A month after the Attack of the Sea Squirts, I returned to my oyster garden and crossed my fingers that there would not be as many squirting tunicates bulging from my cage. Although some had grown back, there were definitely fewer this time, in part due to the colder weather. I breathed a sigh of relief and began yanking off the stragglers from the cage. That’s when I noticed these ominous black patches on the cage and ropes.
Was it some sort of underwater mold or a sponge? An aquatic leopard? An evil spotted slime? Was it toxic or dangerous to touch? I gingerly poked at the black patch and was reassured when my finger didn’t burn off. However, the plant or animal, whatever it was, did not dislodge readily either. Lacking a stiff wire brush, I decided I’d wait till next month to scrape it off the cage.
After scraping sea squirts from exterior of the cage for about an hour, I popped open the cage to inspect the inside. Right away, I noticed quite a few open and empty shells. Drat, I’ve already lost a bunch of oysters! There were more clumps of sea squirts hanging from the cage’s interior, with some stuck to the tops of the oyster shells, but these were relatively easy to pick off. I was more concerned that several oysters had been branded with the mysterious black spotting organism seen on the outside of the cage. If this was some sort of boring sponge, it could be weakening the oyster shells and exposing them to predators.
Suddenly, as I was examining the shell, something moved. The oyster thudded to the ground and I jumped back. A round pink worm was slithering out and around the oyster shell, and seemed like it might even be crawling inside the oyster. Oy, were my oysters being eaten by sea worms as well? I lifted the cage up and several more worms were wriggling on the dock.
I sent some photos to the NY/NJ Baykeepers and they told me that the black spotted organism was actually a star tunicate, another invasive fouling species related to the sea squirts though fairly dissimilar in appearance. Star tunicates grow on a variety of substrates, like ship hulls, pilings, rocks and shellfish, and tend to do quite well in polluted water. They can vary in color from black, violet, green and bright yellow, and most likely were introduced to the East Coast through ballast water. While they’re not exactly dangerous for oysters and shellfish, they do compete for the same resources and can stymie water circulation.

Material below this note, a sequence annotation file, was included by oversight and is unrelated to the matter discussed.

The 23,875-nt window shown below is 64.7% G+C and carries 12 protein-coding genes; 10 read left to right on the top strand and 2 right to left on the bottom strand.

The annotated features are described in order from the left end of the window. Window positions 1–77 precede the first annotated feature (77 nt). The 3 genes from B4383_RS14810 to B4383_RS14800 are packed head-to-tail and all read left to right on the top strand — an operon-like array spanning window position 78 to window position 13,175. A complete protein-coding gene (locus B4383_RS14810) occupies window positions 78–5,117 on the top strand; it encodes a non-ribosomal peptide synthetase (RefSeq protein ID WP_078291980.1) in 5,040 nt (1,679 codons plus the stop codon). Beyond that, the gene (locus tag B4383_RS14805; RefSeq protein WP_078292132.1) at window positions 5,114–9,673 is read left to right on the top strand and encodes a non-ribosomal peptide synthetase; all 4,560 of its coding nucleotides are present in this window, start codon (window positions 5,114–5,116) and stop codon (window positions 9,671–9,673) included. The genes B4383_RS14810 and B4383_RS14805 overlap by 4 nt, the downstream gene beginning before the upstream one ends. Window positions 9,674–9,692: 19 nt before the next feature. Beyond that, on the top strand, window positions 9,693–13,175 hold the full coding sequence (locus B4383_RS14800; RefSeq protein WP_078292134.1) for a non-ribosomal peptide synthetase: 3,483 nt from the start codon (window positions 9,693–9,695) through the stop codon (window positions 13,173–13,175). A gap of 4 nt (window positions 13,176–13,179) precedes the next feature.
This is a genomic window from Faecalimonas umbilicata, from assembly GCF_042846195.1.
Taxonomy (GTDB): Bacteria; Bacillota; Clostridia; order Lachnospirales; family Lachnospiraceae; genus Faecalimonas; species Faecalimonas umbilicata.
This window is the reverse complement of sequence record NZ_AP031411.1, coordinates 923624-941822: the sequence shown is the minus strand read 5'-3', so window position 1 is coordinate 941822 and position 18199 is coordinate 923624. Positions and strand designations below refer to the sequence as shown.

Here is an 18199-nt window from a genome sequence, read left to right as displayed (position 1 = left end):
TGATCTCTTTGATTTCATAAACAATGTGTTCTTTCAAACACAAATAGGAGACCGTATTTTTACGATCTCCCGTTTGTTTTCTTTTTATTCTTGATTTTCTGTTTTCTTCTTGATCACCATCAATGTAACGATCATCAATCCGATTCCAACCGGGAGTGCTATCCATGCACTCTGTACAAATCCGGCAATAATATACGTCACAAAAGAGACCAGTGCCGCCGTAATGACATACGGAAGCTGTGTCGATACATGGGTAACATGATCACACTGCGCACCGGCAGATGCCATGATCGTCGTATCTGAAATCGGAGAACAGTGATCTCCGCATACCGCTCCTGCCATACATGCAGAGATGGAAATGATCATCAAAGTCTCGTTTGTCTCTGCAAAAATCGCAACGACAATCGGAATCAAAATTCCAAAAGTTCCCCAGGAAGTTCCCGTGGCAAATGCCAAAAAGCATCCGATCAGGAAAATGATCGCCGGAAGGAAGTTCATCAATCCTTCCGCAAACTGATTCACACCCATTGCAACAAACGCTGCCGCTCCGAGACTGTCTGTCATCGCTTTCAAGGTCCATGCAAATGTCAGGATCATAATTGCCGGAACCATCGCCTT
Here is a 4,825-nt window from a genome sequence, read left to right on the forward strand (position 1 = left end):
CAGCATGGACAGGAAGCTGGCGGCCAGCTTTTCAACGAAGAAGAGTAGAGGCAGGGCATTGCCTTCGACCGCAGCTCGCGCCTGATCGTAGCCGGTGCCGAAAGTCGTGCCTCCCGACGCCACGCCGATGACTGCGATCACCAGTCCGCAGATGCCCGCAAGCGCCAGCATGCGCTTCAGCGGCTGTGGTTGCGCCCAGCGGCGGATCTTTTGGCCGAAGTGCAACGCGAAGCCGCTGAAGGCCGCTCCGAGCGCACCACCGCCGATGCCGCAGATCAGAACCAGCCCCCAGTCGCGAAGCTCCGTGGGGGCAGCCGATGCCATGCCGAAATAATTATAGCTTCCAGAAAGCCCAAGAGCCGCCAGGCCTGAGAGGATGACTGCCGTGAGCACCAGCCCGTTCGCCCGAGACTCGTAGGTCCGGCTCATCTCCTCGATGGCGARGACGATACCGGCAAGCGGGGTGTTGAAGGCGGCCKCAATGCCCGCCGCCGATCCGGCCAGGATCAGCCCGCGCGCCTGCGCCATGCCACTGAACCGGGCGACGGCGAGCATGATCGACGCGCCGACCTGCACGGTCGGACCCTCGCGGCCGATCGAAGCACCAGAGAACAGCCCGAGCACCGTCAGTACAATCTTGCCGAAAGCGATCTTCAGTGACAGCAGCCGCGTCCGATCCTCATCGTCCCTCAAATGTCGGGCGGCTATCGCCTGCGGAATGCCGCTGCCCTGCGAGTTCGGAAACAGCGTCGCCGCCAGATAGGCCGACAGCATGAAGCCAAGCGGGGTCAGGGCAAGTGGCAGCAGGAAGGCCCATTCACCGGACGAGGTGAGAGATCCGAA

The worms most likely were blood worms or clam worms. These are often used as bait for fishing. They are also not harmful to the oysters, and most likely they were burrowing into and eating oysters which were already dead.
So I guess the good news is that the dead oysters died of unrelated water quality causes, rather than from predation. My respect for oyster farmers has definitely skyrocketed, and I have a much greater appreciation for that perfectly manicured, spotless oyster shell that you see at cocktail bars. Mine look nothing like that! Part of the problem may be that I only tend to my oyster garden once a month, whereas farmers will usually check and flip their oyster bags every week or so. I don’t really have the time to do that, so my oysters will probably end up looking a little more…unique.
Stay tuned for more updates as we approach winter!
Oyster Garden Tales: Invasion of the Sea Squirts
Oyster Garden Tales: What Are These Little Squirts?!
How Does Your Oyster Garden Grow?